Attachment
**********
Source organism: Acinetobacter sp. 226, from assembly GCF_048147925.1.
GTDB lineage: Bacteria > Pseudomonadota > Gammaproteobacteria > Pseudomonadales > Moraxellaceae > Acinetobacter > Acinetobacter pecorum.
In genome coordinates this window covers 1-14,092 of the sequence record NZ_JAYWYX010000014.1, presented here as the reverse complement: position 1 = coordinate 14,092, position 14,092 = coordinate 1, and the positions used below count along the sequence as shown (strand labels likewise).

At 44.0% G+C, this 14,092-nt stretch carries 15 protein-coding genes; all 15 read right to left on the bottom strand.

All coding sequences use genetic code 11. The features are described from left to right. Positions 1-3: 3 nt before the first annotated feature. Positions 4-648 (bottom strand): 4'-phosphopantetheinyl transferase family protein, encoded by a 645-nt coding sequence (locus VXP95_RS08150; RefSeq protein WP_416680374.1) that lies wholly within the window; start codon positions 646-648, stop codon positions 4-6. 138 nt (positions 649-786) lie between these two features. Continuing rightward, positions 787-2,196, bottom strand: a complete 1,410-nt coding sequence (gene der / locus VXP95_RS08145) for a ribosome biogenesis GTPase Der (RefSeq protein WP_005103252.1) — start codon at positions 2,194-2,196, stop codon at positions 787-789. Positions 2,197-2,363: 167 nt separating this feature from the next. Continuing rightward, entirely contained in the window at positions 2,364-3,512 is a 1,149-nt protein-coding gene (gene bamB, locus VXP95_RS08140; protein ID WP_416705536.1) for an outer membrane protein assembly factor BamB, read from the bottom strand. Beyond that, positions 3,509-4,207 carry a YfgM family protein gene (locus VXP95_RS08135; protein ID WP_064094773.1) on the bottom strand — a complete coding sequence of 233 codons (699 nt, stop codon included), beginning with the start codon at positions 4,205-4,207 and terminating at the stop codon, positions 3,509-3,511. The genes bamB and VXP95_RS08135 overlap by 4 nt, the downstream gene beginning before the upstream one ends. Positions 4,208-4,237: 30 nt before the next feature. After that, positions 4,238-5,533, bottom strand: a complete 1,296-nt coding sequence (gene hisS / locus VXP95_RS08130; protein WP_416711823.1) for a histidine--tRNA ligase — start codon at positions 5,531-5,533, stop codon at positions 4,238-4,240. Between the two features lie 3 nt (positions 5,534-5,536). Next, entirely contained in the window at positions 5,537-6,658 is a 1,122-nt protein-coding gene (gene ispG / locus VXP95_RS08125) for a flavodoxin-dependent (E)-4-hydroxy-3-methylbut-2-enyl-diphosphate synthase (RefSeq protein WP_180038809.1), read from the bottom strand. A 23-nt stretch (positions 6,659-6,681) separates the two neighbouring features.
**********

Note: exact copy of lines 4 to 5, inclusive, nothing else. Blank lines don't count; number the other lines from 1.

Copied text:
At 44.0% G+C, this 14,092-nt stretch carries 15 protein-coding genes; all 15 read right to left on the bottom strand.

All coding sequences use genetic code 11. The features are described from left to right. Positions 1-3: 3 nt before the first annotated feature. Positions 4-648 (bottom strand): 4'-phosphopantetheinyl transferase family protein, encoded by a 645-nt coding sequence (locus VXP95_RS08150; RefSeq protein WP_416680374.1) that lies wholly within the window; start codon positions 646-648, stop codon positions 4-6. 138 nt (positions 649-786) lie between these two features. Continuing rightward, positions 787-2,196, bottom strand: a complete 1,410-nt coding sequence (gene der / locus VXP95_RS08145) for a ribosome biogenesis GTPase Der (RefSeq protein WP_005103252.1) — start codon at positions 2,194-2,196, stop codon at positions 787-789. Positions 2,197-2,363: 167 nt separating this feature from the next. Continuing rightward, entirely contained in the window at positions 2,364-3,512 is a 1,149-nt protein-coding gene (gene bamB, locus VXP95_RS08140; protein ID WP_416705536.1) for an outer membrane protein assembly factor BamB, read from the bottom strand. Beyond that, positions 3,509-4,207 carry a YfgM family protein gene (locus VXP95_RS08135; protein ID WP_064094773.1) on the bottom strand — a complete coding sequence of 233 codons (699 nt, stop codon included), beginning with the start codon at positions 4,205-4,207 and terminating at the stop codon, positions 3,509-3,511. The genes bamB and VXP95_RS08135 overlap by 4 nt, the downstream gene beginning before the upstream one ends. Positions 4,208-4,237: 30 nt before the next feature. After that, positions 4,238-5,533, bottom strand: a complete 1,296-nt coding sequence (gene hisS / locus VXP95_RS08130; protein WP_416711823.1) for a histidine--tRNA ligase — start codon at positions 5,531-5,533, stop codon at positions 4,238-4,240. Between the two features lie 3 nt (positions 5,534-5,536). Next, entirely contained in the window at positions 5,537-6,658 is a 1,122-nt protein-coding gene (gene ispG / locus VXP95_RS08125) for a flavodoxin-dependent (E)-4-hydroxy-3-methylbut-2-enyl-diphosphate synthase (RefSeq protein WP_180038809.1), read from the bottom strand. A 23-nt stretch (positions 6,659-6,681) separates the two neighbouring features.